Gemstones Retrieved From Opal Field Turn Out To Be Dinosaur Fossils


What first appeared as precious gemstones unearthed from an opal field in Australia turned out to be the opalized fossils of a previously unnamed dinosaur.

Dog-Sized Dinosaur

The dinosaur was named Weewarrasaurus pobeni after the Wee Warra opal field near the small country town of Lightning Ridge where the fossils were recovered, and Mike Poben, an opal dealer who got the fossils in 2013.

Poben later donated the fossils to the Australian Opal Center, a museum in Lightning Ridge that houses the world's largest collection of opalized fossils.

Based on the size of the creature's jaw and teeth, which were the parts immortalized in the opal, paleontologists determined that the fossils were small pieces of ornithopod, a group of bipedal herbivores that includes the Parasaurolophus and the Iguanodon.

The dinosaur species was about the size of a Labrador retriever, walked using its hind legs and had a beak and teeth for eating vegetation. The creature may have moved in herds or small groups for protection.

Preserved In Opal

The nearly 100-million-year-old remains were hewn from brightly-colored opal that formed over the course of many years from the concentration of silica-rich solution below the ground. These gemstones give off a rainbow of colors and in this case, a sparkling green and blue.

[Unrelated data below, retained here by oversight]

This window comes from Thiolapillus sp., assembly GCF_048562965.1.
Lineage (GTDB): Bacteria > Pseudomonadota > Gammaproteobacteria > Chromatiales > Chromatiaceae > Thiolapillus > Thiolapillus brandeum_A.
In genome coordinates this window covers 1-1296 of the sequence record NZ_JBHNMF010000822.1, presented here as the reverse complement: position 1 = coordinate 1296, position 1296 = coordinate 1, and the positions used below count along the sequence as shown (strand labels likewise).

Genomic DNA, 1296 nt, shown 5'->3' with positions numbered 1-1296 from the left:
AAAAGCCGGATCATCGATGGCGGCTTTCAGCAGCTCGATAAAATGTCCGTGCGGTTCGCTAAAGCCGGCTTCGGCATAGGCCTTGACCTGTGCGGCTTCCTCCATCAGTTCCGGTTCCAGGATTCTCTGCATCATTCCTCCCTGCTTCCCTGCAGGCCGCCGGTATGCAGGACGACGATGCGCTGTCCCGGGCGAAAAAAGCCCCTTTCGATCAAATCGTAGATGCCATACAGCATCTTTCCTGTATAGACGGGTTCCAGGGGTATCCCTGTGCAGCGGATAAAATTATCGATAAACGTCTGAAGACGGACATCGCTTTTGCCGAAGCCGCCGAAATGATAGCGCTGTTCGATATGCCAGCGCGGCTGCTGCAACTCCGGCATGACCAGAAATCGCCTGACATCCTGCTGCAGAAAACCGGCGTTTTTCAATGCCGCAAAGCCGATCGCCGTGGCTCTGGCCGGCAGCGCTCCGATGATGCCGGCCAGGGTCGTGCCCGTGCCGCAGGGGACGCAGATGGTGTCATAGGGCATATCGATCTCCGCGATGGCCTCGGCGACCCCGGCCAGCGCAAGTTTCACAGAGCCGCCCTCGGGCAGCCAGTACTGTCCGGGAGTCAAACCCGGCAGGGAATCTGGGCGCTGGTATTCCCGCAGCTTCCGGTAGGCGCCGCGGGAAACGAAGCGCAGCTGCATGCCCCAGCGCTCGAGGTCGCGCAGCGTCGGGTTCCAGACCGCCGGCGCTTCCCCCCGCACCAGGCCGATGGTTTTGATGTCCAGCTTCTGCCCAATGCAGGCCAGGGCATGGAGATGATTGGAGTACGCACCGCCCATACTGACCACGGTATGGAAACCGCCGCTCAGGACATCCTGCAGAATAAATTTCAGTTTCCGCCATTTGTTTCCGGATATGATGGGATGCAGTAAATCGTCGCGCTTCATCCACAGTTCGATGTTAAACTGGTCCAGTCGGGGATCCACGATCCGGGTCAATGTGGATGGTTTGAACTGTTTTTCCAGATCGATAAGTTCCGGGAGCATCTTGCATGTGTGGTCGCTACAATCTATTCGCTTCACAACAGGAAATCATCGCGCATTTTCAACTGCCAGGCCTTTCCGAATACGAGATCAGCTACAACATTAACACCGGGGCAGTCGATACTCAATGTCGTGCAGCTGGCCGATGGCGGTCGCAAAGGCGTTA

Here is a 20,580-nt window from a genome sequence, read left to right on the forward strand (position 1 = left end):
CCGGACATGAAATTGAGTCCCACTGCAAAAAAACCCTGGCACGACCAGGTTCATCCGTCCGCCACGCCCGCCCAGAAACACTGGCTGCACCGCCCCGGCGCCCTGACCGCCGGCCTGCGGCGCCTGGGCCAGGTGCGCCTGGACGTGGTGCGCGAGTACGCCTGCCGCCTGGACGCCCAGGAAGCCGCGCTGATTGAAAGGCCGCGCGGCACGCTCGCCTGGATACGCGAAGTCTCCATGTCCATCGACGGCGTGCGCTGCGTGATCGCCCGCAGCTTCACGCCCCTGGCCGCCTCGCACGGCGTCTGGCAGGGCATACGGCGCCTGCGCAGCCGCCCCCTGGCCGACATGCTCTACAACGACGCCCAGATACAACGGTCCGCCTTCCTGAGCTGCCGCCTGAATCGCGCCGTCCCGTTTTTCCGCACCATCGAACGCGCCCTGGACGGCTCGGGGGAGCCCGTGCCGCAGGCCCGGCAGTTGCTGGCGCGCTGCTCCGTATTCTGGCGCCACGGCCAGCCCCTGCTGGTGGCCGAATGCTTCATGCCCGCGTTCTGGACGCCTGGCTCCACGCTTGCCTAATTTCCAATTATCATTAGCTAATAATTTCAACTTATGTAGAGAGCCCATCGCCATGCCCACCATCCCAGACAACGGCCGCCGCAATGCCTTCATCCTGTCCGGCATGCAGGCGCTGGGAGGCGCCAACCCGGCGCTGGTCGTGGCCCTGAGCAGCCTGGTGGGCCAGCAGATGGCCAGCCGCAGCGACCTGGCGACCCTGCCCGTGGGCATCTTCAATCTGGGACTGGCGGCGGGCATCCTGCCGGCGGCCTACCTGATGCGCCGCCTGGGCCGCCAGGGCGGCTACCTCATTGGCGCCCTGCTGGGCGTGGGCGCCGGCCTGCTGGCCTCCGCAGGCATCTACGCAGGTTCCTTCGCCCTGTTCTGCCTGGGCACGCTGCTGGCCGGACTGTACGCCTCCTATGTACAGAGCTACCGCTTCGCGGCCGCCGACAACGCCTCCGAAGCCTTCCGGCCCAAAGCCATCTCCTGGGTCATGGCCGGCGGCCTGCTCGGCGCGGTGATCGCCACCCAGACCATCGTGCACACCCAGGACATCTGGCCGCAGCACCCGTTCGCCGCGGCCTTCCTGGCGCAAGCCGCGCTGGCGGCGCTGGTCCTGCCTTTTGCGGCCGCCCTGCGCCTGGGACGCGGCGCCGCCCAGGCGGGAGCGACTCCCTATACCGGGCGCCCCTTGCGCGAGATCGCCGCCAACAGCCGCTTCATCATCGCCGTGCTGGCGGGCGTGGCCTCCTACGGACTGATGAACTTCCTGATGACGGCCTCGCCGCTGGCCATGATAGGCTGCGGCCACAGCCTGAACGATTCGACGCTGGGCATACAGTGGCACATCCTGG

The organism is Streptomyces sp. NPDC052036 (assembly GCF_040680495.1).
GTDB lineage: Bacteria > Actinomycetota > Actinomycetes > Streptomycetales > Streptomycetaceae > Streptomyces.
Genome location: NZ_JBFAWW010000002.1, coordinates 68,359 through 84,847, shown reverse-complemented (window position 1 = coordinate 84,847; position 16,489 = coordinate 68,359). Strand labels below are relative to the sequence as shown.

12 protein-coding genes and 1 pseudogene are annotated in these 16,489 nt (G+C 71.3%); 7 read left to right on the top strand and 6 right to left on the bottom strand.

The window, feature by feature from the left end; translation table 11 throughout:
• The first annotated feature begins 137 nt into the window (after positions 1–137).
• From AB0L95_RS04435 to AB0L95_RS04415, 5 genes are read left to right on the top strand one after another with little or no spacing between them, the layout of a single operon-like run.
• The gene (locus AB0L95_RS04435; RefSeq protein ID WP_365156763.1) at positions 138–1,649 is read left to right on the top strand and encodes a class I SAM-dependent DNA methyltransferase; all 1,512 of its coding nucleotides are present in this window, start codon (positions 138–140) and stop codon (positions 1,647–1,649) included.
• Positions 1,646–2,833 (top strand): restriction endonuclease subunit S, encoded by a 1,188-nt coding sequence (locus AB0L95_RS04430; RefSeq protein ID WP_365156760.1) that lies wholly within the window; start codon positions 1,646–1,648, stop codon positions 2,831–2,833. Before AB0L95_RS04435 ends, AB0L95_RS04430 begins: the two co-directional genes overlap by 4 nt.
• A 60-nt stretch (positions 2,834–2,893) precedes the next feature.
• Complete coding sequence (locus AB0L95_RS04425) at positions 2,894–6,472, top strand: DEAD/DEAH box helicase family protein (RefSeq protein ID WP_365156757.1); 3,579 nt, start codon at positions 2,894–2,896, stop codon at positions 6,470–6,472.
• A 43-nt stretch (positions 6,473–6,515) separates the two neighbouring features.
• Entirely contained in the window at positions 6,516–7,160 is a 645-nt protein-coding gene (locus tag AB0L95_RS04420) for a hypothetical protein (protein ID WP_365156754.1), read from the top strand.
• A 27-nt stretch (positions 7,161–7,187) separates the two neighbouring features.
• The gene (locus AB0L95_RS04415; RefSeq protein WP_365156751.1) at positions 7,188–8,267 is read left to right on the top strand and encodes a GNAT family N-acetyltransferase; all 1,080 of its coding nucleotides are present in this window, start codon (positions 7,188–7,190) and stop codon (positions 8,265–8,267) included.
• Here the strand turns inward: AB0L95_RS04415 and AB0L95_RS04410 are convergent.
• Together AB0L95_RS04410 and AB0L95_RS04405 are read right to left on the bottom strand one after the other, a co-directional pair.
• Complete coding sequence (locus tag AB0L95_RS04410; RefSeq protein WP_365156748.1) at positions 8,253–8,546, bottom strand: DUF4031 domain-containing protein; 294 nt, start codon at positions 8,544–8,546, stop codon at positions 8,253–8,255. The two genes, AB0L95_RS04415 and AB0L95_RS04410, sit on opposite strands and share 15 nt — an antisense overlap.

Poben came across the sparkly remains when he bought rough opals from miners and had them inspected by Phil Bell, a paleontologist from The University of New England in Australia.

Bell related that the first time he saw the specimen, his jaw dropped and tried hard to contain his excitement.

"When you're working in Lightning Ridge, you can't ignore the fact that some of these things are preserved in spectacular opal that's all the colors of the rainbow," Bell said. "There's no place in the world like this, where you have dinosaurs preserved in beautiful opal."

Bell and colleagues described the dinosaur species and the implications of its find in the journal PeerJ on Dec. 4.

"These results support those of previous studies that favour a general abundance of small-bodied basal ornithopods in Early to mid-Cretaceous high-latitude localities of southeastern Australia, including the Wonthaggi and Eumeralla formations in Victoria and the GCF in New South Wales," the researchers wrote in their study.

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